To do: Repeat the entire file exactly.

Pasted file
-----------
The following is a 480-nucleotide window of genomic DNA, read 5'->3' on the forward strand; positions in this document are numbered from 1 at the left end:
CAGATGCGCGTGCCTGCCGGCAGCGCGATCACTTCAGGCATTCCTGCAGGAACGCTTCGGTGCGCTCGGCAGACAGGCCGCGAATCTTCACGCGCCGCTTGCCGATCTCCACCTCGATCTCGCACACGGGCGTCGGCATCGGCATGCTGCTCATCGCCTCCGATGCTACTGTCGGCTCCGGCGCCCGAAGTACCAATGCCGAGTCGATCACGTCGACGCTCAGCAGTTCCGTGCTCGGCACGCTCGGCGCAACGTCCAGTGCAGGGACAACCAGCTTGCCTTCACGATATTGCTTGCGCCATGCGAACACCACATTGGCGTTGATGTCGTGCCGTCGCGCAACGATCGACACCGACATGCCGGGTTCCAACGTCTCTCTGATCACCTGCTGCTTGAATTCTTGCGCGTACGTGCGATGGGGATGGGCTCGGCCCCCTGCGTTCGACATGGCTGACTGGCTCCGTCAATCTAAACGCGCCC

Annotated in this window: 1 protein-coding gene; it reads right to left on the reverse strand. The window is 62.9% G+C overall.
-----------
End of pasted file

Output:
The following is a 480-nucleotide window of genomic DNA, read 5'->3' on the forward strand; positions in this document are numbered from 1 at the left end:
CAGATGCGCGTGCCTGCCGGCAGCGCGATCACTTCAGGCATTCCTGCAGGAACGCTTCGGTGCGCTCGGCAGACAGGCCGCGAATCTTCACGCGCCGCTTGCCGATCTCCACCTCGATCTCGCACACGGGCGTCGGCATCGGCATGCTGCTCATCGCCTCCGATGCTACTGTCGGCTCCGGCGCCCGAAGTACCAATGCCGAGTCGATCACGTCGACGCTCAGCAGTTCCGTGCTCGGCACGCTCGGCGCAACGTCCAGTGCAGGGACAACCAGCTTGCCTTCACGATATTGCTTGCGCCATGCGAACACCACATTGGCGTTGATGTCGTGCCGTCGCGCAACGATCGACACCGACATGCCGGGTTCCAACGTCTCTCTGATCACCTGCTGCTTGAATTCTTGCGCGTACGTGCGATGGGGATGGGCTCGGCCCCCTGCGTTCGACATGGCTGACTGGCTCCGTCAATCTAAACGCGCCC

Annotated in this window: 1 protein-coding gene; it reads right to left on the reverse strand. The window is 62.9% G+C overall.